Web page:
It’s a good idea to get a few offers from different lenders so you can zero in on a mortgage with the best potential interest rates and terms you can get. Paying less in interest over the years can mean more money in your budget to invest in things like repairs, landscaping or decorating your home.
5. Make an offer and formally apply for your mortgage
You’ve found your dream home and made an offer — and the seller accepted it. Congratulations! Now it’s time to formally apply for your mortgage. This process involves giving the lender documentation and completing other paperwork to validate the information you gave when you applied for prequalification and/or preapproval.
6. Navigate your home appraisal and inspections
After your offer has been accepted, the lender will typically require a home inspection and an appraisal. The purpose of a home inspection is to alert you to any major problems that the home has, so you can negotiate with the seller about fixing the issues or decide if you want to walk away from the sale. The appraisal is an independent assessment that determines how much a property is worth in its local market, which is something lenders typically want to confirm before issuing your mortgage.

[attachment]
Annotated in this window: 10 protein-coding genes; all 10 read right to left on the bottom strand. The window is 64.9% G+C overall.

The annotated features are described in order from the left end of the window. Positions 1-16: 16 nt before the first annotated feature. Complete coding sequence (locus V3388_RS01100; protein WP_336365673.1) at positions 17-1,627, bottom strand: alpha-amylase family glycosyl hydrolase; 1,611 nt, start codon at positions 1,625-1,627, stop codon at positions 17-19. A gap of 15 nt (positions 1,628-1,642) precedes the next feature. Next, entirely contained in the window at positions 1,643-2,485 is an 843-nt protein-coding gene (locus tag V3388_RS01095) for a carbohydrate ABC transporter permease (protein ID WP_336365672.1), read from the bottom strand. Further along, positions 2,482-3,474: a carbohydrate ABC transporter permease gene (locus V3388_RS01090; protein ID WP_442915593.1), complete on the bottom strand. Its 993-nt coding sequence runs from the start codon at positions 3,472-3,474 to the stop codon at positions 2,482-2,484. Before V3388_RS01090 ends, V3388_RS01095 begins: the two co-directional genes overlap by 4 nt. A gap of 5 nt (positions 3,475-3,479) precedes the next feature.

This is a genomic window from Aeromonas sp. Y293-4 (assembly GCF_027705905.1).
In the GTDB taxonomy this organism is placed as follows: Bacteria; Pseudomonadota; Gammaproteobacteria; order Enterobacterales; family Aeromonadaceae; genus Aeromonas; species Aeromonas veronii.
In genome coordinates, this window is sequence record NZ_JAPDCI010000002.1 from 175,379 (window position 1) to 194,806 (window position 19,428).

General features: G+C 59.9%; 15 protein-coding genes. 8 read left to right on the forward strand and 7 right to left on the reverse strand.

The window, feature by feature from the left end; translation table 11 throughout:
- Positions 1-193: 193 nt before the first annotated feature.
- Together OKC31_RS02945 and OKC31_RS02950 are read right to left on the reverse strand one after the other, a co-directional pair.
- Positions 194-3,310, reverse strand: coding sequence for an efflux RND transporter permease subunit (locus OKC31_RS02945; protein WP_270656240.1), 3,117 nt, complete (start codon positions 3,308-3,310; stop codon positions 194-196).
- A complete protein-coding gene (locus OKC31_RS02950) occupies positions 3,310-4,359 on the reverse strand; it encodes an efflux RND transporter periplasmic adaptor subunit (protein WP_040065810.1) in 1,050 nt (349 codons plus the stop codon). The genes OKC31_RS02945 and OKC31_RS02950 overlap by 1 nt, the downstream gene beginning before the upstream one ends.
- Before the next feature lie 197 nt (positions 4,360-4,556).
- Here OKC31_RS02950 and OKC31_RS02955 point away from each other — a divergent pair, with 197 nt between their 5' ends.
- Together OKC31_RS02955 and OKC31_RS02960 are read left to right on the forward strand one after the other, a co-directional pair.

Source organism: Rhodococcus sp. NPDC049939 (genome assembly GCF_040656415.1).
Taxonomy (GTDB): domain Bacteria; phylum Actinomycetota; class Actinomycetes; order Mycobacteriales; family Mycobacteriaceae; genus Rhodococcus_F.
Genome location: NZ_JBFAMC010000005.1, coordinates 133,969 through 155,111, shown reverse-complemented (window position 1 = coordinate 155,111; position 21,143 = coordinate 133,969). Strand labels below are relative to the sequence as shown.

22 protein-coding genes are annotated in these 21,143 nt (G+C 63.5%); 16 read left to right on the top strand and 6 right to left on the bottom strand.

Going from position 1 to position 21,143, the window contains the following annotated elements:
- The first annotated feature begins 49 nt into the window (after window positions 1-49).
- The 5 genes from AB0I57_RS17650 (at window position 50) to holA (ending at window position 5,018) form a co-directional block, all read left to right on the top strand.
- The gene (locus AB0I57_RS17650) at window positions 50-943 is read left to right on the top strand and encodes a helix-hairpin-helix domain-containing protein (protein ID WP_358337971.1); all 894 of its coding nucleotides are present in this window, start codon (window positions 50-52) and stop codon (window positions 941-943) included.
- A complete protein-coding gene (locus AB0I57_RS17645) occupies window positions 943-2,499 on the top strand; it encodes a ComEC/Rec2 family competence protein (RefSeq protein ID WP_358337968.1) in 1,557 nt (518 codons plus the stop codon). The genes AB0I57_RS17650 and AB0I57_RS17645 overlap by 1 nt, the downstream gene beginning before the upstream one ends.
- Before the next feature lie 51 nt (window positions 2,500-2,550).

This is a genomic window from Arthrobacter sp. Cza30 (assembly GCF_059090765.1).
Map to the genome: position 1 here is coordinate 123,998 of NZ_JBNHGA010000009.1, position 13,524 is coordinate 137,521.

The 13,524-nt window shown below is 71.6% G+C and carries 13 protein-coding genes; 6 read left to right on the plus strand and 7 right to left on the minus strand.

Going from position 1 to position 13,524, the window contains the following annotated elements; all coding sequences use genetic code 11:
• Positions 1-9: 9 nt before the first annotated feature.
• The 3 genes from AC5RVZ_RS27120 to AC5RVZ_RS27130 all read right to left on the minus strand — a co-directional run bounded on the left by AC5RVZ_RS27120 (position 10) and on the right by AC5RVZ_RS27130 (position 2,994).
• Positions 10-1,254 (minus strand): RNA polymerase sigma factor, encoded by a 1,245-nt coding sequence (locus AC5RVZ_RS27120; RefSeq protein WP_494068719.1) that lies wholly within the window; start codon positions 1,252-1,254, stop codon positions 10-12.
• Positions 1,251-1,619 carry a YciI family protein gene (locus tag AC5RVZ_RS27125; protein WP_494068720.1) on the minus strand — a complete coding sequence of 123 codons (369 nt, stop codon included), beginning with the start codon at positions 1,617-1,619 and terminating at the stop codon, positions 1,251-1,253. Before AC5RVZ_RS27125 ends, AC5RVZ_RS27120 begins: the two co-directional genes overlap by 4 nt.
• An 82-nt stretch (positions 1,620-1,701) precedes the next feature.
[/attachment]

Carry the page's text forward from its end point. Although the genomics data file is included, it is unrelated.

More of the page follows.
7. Get your home and mortgage insurance set
Homeowners insurance is a type of property insurance that covers losses and damage to a residence. Most lenders will require you to have this type of insurance in place, and may even specify the minimum coverage you must get. Like choosing a mortgage, you’ll want to shop around for the best homeowners insurance policy. Once you pick your policy, you’ll alert your lender and share any necessary insurance details with them.
You may also need to get mortgage insurance. Mortgage insurance is designed to protect the lender in case you don’t make your mortgage payments. With certain types of nonconventional loans, or if you can’t provide a substantial down payment (usually 20%), a lender may require you to take out a mortgage insurance policy to help reduce its risk. If you don’t make your mortgage payments, the insurer will pay the lender.
8. Close on your home
With all home loan documentation in place, you should be ready to close on the home. Your lender and real estate agent will walk you through this process.
Once you sign your closing documents, the home is yours! It takes a lot of work to tackle the steps to buying a house, but now you can finally focus on making the home your own and enjoying the fruits of your labor. If you’re planning on doing any renovations, you may want to start researching home improvement loans.